Virgil -- Virgil serves as Dante's guide through Hell. The real Dante was a poet who lived in northern Italy during the Roman era. Virgil was regarded as the greatest Roman poet, and his classic, the Aenid which tells of the mythological journey of a group of Trojan survivors after the fall of Troy as they journey from their homeland to Italy, where they found the City of Rome.
Virgil has been condemned to Hell because he worshipped the old pagan gods, and lived before the time of Christ and so had no possibility of Redemption. The spirit of Virgil has been ordered to be Dante's guide. Throughout the journey, Virgil is a useful guide and companion to Dante but is sometimes powerless to protect Dante from the real dangers of the Inferno. Some critics regard Virgil as an allegorical representation of reason, as opposed to faith in God, and his inability to protect Dante from the dangers of Hell symbolizes the ineffectiveness of pure reason compared to belief in Christ. The choice of Virgil as a guide is significant because prior to his entry into Hell, Dante aspires to be like Virgil.
Beatrice -- Beatrice is a young woman, and Dante's true love. She is pure of heart and has been allowed to enter Heaven. Dante is distraught by her loss and at the beginning of the Inferno, he has become lost (literally and metaphorically). In the depth of his despair, Dante is contemplating suicide. Beatrice saves him by asking an angel to send Virgil to Dante and allowing Dante to make the journey through Hell, Purgatory and Heaven which corresponds to Dante's spiritual ascent from the depths of sin to redemption. Beatrice is not present in most of the Inferno, but she is Dante's personal guide through Purgatory and Heaven.
In real life, Beatrice died very young. It is unclear whether Dante really knew her well, or whether he merely used her as an allegory for spiritual love.
In addition to the main characters, Dante encountes a large number of minor mythological creatures and demons as well as souls of the damned, based on real people. Some of these encounters are very fleeting in nature, while at other times Dante stops to converse with the spirits.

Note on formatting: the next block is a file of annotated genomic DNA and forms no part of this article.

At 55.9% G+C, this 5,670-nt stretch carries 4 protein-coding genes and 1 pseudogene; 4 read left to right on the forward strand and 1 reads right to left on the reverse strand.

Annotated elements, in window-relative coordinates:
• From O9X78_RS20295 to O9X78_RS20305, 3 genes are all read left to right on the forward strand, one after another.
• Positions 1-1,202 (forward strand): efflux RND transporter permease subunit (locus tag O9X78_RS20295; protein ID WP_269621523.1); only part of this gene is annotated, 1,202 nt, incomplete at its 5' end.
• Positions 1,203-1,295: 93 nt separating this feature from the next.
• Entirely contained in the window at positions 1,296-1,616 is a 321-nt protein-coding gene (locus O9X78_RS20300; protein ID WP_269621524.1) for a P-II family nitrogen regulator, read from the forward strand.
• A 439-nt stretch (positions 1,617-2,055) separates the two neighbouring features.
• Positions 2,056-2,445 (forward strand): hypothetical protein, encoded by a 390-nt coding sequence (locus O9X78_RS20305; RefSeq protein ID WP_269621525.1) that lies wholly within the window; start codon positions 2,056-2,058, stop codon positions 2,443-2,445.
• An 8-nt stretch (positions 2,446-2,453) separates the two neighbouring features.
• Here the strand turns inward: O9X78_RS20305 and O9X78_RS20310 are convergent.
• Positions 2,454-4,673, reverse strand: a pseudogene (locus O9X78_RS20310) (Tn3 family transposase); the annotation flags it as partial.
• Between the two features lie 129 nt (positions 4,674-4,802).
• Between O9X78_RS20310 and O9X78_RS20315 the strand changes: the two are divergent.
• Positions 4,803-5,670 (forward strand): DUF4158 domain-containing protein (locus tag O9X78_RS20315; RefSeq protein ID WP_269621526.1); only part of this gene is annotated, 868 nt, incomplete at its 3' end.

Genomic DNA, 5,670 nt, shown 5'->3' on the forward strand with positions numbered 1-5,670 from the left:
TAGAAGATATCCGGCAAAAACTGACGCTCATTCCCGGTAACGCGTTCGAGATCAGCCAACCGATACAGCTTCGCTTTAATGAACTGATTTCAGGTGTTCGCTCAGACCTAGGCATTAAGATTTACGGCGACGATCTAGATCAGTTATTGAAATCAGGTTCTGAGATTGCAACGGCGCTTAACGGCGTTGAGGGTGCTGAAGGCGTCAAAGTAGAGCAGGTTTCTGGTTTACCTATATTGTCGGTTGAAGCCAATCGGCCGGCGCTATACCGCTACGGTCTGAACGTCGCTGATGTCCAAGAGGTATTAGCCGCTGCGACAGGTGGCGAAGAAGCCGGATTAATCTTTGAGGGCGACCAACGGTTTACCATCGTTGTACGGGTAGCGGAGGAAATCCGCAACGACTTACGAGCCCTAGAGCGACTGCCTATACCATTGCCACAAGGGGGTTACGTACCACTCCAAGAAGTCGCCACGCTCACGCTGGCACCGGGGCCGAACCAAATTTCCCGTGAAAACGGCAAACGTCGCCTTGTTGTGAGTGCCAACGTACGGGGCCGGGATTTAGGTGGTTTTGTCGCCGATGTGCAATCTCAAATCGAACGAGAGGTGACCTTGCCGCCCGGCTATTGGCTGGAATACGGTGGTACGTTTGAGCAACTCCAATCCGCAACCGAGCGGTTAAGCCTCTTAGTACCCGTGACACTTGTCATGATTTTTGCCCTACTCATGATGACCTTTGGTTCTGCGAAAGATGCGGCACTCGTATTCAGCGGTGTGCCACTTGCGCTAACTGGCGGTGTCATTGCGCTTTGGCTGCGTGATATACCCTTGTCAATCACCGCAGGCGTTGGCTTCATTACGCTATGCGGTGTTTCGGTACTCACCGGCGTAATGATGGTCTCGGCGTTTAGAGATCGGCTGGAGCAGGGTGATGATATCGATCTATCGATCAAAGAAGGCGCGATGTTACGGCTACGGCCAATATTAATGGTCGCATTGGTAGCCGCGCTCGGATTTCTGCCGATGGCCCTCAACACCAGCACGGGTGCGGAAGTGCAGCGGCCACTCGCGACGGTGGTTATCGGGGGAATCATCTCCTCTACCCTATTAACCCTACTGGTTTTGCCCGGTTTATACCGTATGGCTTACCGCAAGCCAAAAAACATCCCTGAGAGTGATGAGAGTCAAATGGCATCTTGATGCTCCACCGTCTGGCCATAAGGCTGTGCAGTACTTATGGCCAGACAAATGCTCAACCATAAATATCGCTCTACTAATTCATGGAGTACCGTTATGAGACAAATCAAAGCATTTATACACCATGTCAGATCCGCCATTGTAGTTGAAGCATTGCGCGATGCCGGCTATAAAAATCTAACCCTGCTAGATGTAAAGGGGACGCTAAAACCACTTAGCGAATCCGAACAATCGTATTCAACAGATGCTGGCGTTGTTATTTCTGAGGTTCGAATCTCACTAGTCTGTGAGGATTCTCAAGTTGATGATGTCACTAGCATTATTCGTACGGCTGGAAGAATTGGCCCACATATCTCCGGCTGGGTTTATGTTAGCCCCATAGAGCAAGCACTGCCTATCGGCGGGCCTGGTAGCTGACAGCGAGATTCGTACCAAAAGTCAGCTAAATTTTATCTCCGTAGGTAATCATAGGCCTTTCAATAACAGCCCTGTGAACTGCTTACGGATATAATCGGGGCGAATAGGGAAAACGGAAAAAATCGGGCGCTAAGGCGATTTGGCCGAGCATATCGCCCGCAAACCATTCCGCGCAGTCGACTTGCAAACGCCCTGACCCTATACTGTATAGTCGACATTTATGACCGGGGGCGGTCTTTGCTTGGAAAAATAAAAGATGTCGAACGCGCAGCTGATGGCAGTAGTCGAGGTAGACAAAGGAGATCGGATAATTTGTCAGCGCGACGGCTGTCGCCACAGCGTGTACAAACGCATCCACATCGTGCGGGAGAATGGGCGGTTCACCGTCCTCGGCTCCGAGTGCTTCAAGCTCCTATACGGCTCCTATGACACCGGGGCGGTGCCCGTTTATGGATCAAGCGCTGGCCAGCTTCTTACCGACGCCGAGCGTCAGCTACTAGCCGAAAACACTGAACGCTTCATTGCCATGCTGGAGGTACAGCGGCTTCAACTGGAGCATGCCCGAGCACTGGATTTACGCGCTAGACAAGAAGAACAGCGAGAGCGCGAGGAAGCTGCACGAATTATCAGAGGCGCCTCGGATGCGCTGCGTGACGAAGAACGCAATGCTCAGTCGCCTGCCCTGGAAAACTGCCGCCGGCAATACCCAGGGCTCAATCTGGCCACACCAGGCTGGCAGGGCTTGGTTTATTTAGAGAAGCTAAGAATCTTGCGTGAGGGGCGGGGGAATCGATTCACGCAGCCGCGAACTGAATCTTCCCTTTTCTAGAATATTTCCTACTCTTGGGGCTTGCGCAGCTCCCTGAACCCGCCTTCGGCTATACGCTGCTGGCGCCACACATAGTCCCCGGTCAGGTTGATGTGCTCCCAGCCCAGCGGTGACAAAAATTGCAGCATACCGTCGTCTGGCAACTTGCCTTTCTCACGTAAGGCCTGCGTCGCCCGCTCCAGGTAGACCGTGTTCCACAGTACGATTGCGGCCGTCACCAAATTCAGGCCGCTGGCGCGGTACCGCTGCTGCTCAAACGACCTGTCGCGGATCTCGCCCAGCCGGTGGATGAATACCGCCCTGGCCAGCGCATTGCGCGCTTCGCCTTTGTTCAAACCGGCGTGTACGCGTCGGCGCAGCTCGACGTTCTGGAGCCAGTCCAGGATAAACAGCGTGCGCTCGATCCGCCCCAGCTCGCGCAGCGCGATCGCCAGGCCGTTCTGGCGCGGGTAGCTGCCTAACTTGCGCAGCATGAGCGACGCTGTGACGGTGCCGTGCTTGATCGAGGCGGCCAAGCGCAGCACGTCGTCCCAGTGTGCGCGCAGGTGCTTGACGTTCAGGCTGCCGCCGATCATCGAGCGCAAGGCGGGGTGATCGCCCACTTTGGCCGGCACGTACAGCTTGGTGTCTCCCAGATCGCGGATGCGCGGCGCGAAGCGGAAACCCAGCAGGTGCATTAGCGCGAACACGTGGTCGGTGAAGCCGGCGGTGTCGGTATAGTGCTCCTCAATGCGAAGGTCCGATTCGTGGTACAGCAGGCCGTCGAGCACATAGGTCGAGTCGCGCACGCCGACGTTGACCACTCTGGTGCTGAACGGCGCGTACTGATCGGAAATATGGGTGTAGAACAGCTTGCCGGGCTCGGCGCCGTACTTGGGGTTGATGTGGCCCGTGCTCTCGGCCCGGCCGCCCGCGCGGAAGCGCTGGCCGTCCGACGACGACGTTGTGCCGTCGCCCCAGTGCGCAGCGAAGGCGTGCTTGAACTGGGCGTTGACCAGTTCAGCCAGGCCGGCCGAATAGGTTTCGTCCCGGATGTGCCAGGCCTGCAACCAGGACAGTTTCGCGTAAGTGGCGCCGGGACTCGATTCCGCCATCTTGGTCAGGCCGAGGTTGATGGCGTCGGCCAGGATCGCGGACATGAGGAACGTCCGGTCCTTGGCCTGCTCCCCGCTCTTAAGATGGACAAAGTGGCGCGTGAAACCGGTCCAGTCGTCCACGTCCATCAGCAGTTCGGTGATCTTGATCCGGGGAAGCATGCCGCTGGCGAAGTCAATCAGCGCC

Fra Alberigo was a friar and member of the Guelph political party in Florence. Alberigo had his cousin and his son killed when they were guests at a banquet hosted by Alberigo. This act of treachery earned Alberigo a place in the Ninth Circle of Hell.
Antaeus - Antaeus is a giant borrowed from Roman mythology. In the Inferno, he transports Dante and Virgil from the Eighth to the Ninth Circle of Hell.
Filippo Argenti - Another Florentine and political enemy of Dante in real life. In the Inferno, Argenti is condemned to the Fifth Circle of Hell. He is to spend eternity among the Wrathful (his sin in life) who reside in the river Styx.
Guido da Montefeltro - Another adversary of Dante in Dante's real life political career. Montefeltro was an advisor to Pope Boniface VIII (himself now residing in Hell). This corrupt man sold Papal indulgences which promised forgiveness and absolution from sins before they were even committed. In effect they served as licences to commit the offence with supposed impunity. But of course, it was just a scam for profit which led many to spiritual ruin. It is not possible to be forgiven for a sin without repentance. And it is impossible to repent of a sin before committing it. This Montefeltro's indulgences were invalid. Ironically, Montefeltro now suffers eternal torment because he did not repent.
Malacoda - Malacoda is one of the demons who reside in the Inferno. His name means evil tail" in Italian. Malacoda is a the leader of a the demons who guard a part of the Eight Circle of Hell. He gives Virgil and Dante misleading directions.
Muhammad (c. 570–632): The founder of Islam. According to Dante, he is found among "the sowers of dissension".
Pope Boniface VIII - This Pope was notoriously corrupt, and sought to increase the political power of the Papal States which were the territories in Italy ruled directly by the Pope. In placing this Pope in Hell, Dante is taking a shot at his real life political adversaries. The real Dante belonged to a political faction in Florence that opposed the temporal power of the Pope.
Phlegyas - The boatman who rows Dante and Virgil across the river Styx.
Pier della Vigna - One of the suicides that Dante encounters in Hell. Della Vigna was an advisor to Emperor Frederick II. He killed himself after he fell out of the emperor's favor. He now must spend eternity in the form of a tree.
Count Ugolino -- Another Italian political figure of Dante's era. Ugolino has been condemned to the Ninth Circle of Hell, the worst part of Hell which is reserved for traitors. In the Inferno, Ugolino is condemned to eternally eat the head of another traitor, Archbishop Ruggieri. In the real world, Ruggieri had imprisoned Ugolino and his sons, without food in order to starve them to death. Ugolino had eaten his sons.